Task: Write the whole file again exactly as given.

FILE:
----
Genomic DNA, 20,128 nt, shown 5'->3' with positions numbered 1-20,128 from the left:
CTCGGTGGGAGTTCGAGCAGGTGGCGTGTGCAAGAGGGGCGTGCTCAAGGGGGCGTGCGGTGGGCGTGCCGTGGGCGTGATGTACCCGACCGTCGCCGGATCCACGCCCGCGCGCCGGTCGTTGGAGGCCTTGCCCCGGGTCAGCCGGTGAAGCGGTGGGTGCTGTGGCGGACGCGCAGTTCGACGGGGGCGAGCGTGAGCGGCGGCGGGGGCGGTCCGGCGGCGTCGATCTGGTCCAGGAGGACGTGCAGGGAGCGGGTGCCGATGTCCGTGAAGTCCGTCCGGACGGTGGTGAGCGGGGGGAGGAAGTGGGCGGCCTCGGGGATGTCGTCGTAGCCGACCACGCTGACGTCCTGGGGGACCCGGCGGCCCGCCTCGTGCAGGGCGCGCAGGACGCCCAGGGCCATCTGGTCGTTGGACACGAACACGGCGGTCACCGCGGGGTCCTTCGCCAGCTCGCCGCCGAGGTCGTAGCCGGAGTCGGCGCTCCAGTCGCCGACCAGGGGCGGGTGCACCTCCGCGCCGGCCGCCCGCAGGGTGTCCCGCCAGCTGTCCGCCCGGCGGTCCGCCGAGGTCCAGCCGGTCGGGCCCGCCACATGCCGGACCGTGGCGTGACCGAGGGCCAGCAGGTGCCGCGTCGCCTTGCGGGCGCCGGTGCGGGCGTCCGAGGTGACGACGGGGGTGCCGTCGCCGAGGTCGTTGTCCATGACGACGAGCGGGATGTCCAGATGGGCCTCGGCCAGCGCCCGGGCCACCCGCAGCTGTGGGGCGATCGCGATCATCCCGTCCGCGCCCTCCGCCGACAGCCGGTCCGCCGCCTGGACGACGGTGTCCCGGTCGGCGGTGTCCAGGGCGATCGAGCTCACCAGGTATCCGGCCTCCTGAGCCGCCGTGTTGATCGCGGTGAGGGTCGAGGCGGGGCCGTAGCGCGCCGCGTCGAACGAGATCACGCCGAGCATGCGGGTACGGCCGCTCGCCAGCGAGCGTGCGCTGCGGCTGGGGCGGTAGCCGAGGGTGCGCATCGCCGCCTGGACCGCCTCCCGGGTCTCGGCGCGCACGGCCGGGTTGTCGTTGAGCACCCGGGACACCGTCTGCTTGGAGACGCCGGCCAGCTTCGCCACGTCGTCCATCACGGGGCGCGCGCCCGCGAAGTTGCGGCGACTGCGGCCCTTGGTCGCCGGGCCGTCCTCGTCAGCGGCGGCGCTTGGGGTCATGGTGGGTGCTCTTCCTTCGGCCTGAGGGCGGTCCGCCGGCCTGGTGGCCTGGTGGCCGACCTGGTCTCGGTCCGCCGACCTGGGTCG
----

Genomic DNA, 20,128 nt, shown 5'->3' with positions numbered 1-20,128 from the left:
CTCGGTGGGAGTTCGAGCAGGTGGCGTGTGCAAGAGGGGCGTGCTCAAGGGGGCGTGCGGTGGGCGTGCCGTGGGCGTGATGTACCCGACCGTCGCCGGATCCACGCCCGCGCGCCGGTCGTTGGAGGCCTTGCCCCGGGTCAGCCGGTGAAGCGGTGGGTGCTGTGGCGGACGCGCAGTTCGACGGGGGCGAGCGTGAGCGGCGGCGGGGGCGGTCCGGCGGCGTCGATCTGGTCCAGGAGGACGTGCAGGGAGCGGGTGCCGATGTCCGTGAAGTCCGTCCGGACGGTGGTGAGCGGGGGGAGGAAGTGGGCGGCCTCGGGGATGTCGTCGTAGCCGACCACGCTGACGTCCTGGGGGACCCGGCGGCCCGCCTCGTGCAGGGCGCGCAGGACGCCCAGGGCCATCTGGTCGTTGGACACGAACACGGCGGTCACCGCGGGGTCCTTCGCCAGCTCGCCGCCGAGGTCGTAGCCGGAGTCGGCGCTCCAGTCGCCGACCAGGGGCGGGTGCACCTCCGCGCCGGCCGCCCGCAGGGTGTCCCGCCAGCTGTCCGCCCGGCGGTCCGCCGAGGTCCAGCCGGTCGGGCCCGCCACATGCCGGACCGTGGCGTGACCGAGGGCCAGCAGGTGCCGCGTCGCCTTGCGGGCGCCGGTGCGGGCGTCCGAGGTGACGACGGGGGTGCCGTCGCCGAGGTCGTTGTCCATGACGACGAGCGGGATGTCCAGATGGGCCTCGGCCAGCGCCCGGGCCACCCGCAGCTGTGGGGCGATCGCGATCATCCCGTCCGCGCCCTCCGCCGACAGCCGGTCCGCCGCCTGGACGACGGTGTCCCGGTCGGCGGTGTCCAGGGCGATCGAGCTCACCAGGTATCCGGCCTCCTGAGCCGCCGTGTTGATCGCGGTGAGGGTCGAGGCGGGGCCGTAGCGCGCCGCGTCGAACGAGATCACGCCGAGCATGCGGGTACGGCCGCTCGCCAGCGAGCGTGCGCTGCGGCTGGGGCGGTAGCCGAGGGTGCGCATCGCCGCCTGGACCGCCTCCCGGGTCTCGGCGCGCACGGCCGGGTTGTCGTTGAGCACCCGGGACACCGTCTGCTTGGAGACGCCGGCCAGCTTCGCCACGTCGTCCATCACGGGGCGCGCGCCCGCGAAGTTGCGGCGACTGCGGCCCTTGGTCGCCGGGCCGTCCTCGTCAGCGGCGGCGCTTGGGGTCATGGTGGGTGCTCTTCCTTCGGCCTGAGGGCGGTCCGCCGGCCTGGTGGCCTGGTGGCCGACCTGGTCTCGGTCCGCCGACCTGGGTCG